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Lookup NU author(s): Professor Olaf Heidenreich
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OBJECTIVE: Expression of adhesion molecule receptors on venous endothelial cells crucially influences the fate of venous grafts by mediating leukocyte-endothelium interactions. These interactions include adhesion of leukocytes to the endothelium, followed by transendothelial migration, leading to neointimal hyperplasia (NIH) and finally graft occlusion. Therefore, inhibition of adhesion molecule expression may be a promising strategy to improve the quality of venous grafts.We tested the efficiency of non-viral transfection of human venous endothelial cells (HVEC) with short interfering RNA (siRNA) to specifically down-regulate adhesion molecule expression. METHODS: Primary cultures of HVEC were examined for expression of the adhesion molecules ICAM1, VCAM1 and E-selectin (SELE) after non viral siRNA transfection. Adhesion molecule expression was measured by flow cytometry, real-time polymerase chain reaction and immunoblotting after stimulation with TNF-alpha, an inflammatory cytokine. RESULTS: Non-transfected cells showed a strong increase of adhesion molecule expression following cytokine stimulation (P < 0.01). Upon transfection with specific siRNAs a sixfold decrease in ICAM1 (P < 0.001) and SELE expression and cell positivity (P < 0.05) and a twofold decrease in VCAM1 expression and cell positivity (P < 0.01) P could be observed. SiRNA-mediated gene suppression of adhesion molecules was also reflected by corresponding decreases in adhesion protein and transcript levels. CONCLUSIONS: The expression of adhesion molecules on HVECs can be effectively inhibited by specific siRNAs using a safe, non-viral transfection approach. This is a promising tool to pre-condition venous bypass grafts in order to interfere with endothelium-leukocyte interactions and to prohibit neointima thickening or atherosclerosis, which are regarded to be the most important causes of venous graft failure.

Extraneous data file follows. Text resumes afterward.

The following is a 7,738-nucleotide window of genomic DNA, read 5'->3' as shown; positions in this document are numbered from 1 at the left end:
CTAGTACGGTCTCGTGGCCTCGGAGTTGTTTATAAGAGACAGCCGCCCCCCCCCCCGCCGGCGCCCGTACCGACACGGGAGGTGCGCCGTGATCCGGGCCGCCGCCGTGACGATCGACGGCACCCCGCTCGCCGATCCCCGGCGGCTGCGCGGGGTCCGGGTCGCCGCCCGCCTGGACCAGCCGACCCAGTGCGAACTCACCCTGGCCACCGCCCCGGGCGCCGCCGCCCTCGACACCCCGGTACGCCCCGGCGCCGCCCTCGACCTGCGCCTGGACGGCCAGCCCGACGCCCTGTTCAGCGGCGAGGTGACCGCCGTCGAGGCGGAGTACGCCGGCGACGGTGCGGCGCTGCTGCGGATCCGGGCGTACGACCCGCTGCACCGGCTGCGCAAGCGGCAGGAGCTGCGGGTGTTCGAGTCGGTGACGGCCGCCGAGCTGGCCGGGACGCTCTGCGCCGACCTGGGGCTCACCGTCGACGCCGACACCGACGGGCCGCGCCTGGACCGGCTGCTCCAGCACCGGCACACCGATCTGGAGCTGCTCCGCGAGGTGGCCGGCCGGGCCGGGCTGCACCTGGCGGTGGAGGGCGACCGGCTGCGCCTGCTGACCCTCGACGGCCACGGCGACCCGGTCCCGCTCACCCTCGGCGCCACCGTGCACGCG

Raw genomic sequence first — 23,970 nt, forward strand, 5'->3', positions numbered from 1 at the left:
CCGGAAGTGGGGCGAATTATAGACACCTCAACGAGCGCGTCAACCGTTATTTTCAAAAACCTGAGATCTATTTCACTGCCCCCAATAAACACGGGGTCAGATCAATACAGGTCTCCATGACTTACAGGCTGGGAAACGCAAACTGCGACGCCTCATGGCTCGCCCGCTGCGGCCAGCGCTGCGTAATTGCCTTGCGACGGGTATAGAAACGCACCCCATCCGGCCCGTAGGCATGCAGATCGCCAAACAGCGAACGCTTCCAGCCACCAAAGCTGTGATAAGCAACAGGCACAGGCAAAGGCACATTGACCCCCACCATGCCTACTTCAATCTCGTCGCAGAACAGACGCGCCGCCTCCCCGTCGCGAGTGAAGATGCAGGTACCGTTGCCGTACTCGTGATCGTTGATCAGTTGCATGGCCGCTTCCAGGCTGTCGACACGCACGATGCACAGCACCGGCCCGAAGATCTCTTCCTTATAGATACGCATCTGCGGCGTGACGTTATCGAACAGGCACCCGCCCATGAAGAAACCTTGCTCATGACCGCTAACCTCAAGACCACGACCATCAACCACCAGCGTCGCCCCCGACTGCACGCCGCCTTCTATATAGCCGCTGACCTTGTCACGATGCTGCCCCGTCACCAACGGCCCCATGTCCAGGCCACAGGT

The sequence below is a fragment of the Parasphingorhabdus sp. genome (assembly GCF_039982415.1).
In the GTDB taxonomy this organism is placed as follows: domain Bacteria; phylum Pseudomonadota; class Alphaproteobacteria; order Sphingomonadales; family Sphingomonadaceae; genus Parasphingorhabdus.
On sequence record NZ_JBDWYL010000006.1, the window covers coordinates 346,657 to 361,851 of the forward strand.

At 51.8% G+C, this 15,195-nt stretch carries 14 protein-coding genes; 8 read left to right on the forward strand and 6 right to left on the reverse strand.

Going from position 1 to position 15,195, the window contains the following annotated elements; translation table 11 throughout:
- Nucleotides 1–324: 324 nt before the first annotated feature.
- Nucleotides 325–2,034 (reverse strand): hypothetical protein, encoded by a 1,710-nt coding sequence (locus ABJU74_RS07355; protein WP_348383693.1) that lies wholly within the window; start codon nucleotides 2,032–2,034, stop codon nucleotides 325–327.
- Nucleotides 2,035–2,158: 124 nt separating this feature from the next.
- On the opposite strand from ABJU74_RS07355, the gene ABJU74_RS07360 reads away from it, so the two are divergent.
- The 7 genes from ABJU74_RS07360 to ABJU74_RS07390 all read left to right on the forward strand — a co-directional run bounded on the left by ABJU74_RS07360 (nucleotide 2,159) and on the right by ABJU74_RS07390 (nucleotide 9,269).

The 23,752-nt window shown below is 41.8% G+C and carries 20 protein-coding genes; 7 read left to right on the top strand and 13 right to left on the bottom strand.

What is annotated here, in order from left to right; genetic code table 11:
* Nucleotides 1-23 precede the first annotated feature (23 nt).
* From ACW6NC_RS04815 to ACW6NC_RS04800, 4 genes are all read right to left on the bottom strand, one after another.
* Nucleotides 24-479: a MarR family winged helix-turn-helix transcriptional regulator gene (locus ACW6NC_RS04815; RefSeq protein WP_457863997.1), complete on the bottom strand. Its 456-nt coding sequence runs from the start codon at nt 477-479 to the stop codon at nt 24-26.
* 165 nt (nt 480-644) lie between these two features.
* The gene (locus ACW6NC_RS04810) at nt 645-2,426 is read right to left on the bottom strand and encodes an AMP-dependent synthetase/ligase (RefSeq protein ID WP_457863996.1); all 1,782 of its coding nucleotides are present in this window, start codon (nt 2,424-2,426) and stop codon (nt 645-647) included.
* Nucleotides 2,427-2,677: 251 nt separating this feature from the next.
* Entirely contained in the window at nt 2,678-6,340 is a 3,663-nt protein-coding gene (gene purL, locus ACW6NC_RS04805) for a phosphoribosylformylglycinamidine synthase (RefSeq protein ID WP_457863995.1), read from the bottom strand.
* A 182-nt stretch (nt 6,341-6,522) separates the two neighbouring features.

Author(s): Walker T, Wendel HP, Tetzloff L, Raabe C, Heidenreich O, Simon P, Scheule AM, Ziemer G
Publication type: Article
Publication status: Published
Journal: Journal of Cellular and Molecular Medicine
ISSN (print): 1582-1838
ISSN (electronic): 1582-4934
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